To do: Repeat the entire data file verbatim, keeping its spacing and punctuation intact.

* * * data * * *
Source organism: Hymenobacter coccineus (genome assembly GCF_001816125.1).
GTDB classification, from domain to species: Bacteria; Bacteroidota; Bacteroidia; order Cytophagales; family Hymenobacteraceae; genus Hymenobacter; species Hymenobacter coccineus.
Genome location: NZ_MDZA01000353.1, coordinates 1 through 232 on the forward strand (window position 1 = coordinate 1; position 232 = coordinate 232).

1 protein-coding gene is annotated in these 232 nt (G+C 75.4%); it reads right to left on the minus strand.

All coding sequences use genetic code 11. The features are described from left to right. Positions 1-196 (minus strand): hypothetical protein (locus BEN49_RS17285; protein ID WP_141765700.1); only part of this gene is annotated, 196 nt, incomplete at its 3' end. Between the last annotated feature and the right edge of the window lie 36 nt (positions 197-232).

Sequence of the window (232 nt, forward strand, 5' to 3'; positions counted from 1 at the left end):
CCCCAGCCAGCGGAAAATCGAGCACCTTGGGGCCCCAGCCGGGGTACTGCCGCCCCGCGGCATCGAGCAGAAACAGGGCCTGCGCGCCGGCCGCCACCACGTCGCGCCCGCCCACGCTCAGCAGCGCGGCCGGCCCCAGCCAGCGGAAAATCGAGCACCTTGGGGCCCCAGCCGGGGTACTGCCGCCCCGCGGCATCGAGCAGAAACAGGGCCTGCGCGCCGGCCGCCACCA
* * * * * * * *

Source organism: Hymenobacter coccineus (genome assembly GCF_001816125.1).
GTDB classification, from domain to species: Bacteria; Bacteroidota; Bacteroidia; order Cytophagales; family Hymenobacteraceae; genus Hymenobacter; species Hymenobacter coccineus.
Genome location: NZ_MDZA01000353.1, coordinates 1 through 232 on the forward strand (window position 1 = coordinate 1; position 232 = coordinate 232).

1 protein-coding gene is annotated in these 232 nt (G+C 75.4%); it reads right to left on the minus strand.

All coding sequences use genetic code 11. The features are described from left to right. Positions 1-196 (minus strand): hypothetical protein (locus BEN49_RS17285; protein ID WP_141765700.1); only part of this gene is annotated, 196 nt, incomplete at its 3' end. Between the last annotated feature and the right edge of the window lie 36 nt (positions 197-232).

Sequence of the window (232 nt, forward strand, 5' to 3'; positions counted from 1 at the left end):
CCCCAGCCAGCGGAAAATCGAGCACCTTGGGGCCCCAGCCGGGGTACTGCCGCCCCGCGGCATCGAGCAGAAACAGGGCCTGCGCGCCGGCCGCCACCACGTCGCGCCCGCCCACGCTCAGCAGCGCGGCCGGCCCCAGCCAGCGGAAAATCGAGCACCTTGGGGCCCCAGCCGGGGTACTGCCGCCCCGCGGCATCGAGCAGAAACAGGGCCTGCGCGCCGGCCGCCACCA